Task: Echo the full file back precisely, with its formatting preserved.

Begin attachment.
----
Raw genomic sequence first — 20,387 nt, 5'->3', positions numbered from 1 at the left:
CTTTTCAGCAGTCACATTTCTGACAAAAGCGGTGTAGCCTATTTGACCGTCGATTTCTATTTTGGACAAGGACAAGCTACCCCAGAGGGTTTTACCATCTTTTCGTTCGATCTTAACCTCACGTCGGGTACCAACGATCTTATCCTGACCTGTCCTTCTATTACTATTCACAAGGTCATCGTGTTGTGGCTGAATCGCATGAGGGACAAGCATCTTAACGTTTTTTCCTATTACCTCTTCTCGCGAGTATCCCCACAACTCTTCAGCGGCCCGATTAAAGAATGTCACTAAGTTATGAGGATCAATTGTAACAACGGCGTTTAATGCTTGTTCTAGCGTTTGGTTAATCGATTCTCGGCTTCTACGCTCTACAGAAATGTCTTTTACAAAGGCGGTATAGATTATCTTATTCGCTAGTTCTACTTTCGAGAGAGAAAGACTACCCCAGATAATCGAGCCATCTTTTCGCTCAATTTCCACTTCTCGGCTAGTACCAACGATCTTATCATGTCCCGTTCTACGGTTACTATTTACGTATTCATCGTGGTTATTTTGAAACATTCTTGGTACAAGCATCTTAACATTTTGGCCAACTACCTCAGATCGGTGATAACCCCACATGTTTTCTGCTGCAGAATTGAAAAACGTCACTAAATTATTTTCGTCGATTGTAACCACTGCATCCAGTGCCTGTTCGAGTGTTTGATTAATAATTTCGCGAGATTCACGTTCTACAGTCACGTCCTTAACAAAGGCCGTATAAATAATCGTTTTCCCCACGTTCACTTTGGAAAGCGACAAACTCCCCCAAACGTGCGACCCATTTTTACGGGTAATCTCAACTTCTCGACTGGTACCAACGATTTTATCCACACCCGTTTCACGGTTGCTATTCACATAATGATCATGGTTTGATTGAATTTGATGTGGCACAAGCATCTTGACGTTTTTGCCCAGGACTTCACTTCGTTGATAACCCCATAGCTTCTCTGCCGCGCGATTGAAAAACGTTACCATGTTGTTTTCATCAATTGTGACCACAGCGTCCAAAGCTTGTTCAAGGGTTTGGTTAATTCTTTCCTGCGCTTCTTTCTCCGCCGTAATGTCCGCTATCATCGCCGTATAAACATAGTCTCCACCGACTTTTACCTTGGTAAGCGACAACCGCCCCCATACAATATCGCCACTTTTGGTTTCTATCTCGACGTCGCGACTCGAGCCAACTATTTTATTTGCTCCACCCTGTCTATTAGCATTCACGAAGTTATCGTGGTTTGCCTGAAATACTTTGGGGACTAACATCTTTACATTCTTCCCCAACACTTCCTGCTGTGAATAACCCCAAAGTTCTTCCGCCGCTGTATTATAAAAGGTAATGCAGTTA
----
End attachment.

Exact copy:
Raw genomic sequence first — 20,387 nt, 5'->3', positions numbered from 1 at the left:
CTTTTCAGCAGTCACATTTCTGACAAAAGCGGTGTAGCCTATTTGACCGTCGATTTCTATTTTGGACAAGGACAAGCTACCCCAGAGGGTTTTACCATCTTTTCGTTCGATCTTAACCTCACGTCGGGTACCAACGATCTTATCCTGACCTGTCCTTCTATTACTATTCACAAGGTCATCGTGTTGTGGCTGAATCGCATGAGGGACAAGCATCTTAACGTTTTTTCCTATTACCTCTTCTCGCGAGTATCCCCACAACTCTTCAGCGGCCCGATTAAAGAATGTCACTAAGTTATGAGGATCAATTGTAACAACGGCGTTTAATGCTTGTTCTAGCGTTTGGTTAATCGATTCTCGGCTTCTACGCTCTACAGAAATGTCTTTTACAAAGGCGGTATAGATTATCTTATTCGCTAGTTCTACTTTCGAGAGAGAAAGACTACCCCAGATAATCGAGCCATCTTTTCGCTCAATTTCCACTTCTCGGCTAGTACCAACGATCTTATCATGTCCCGTTCTACGGTTACTATTTACGTATTCATCGTGGTTATTTTGAAACATTCTTGGTACAAGCATCTTAACATTTTGGCCAACTACCTCAGATCGGTGATAACCCCACATGTTTTCTGCTGCAGAATTGAAAAACGTCACTAAATTATTTTCGTCGATTGTAACCACTGCATCCAGTGCCTGTTCGAGTGTTTGATTAATAATTTCGCGAGATTCACGTTCTACAGTCACGTCCTTAACAAAGGCCGTATAAATAATCGTTTTCCCCACGTTCACTTTGGAAAGCGACAAACTCCCCCAAACGTGCGACCCATTTTTACGGGTAATCTCAACTTCTCGACTGGTACCAACGATTTTATCCACACCCGTTTCACGGTTGCTATTCACATAATGATCATGGTTTGATTGAATTTGATGTGGCACAAGCATCTTGACGTTTTTGCCCAGGACTTCACTTCGTTGATAACCCCATAGCTTCTCTGCCGCGCGATTGAAAAACGTTACCATGTTGTTTTCATCAATTGTGACCACAGCGTCCAAAGCTTGTTCAAGGGTTTGGTTAATTCTTTCCTGCGCTTCTTTCTCCGCCGTAATGTCCGCTATCATCGCCGTATAAACATAGTCTCCACCGACTTTTACCTTGGTAAGCGACAACCGCCCCCATACAATATCGCCACTTTTGGTTTCTATCTCGACGTCGCGACTCGAGCCAACTATTTTATTTGCTCCACCCTGTCTATTAGCATTCACGAAGTTATCGTGGTTTGCCTGAAATACTTTGGGGACTAACATCTTTACATTCTTCCCCAACACTTCCTGCTGTGAATAACCCCAAAGTTCTTCCGCCGCTGTATTATAAAAGGTAATGCAGTTA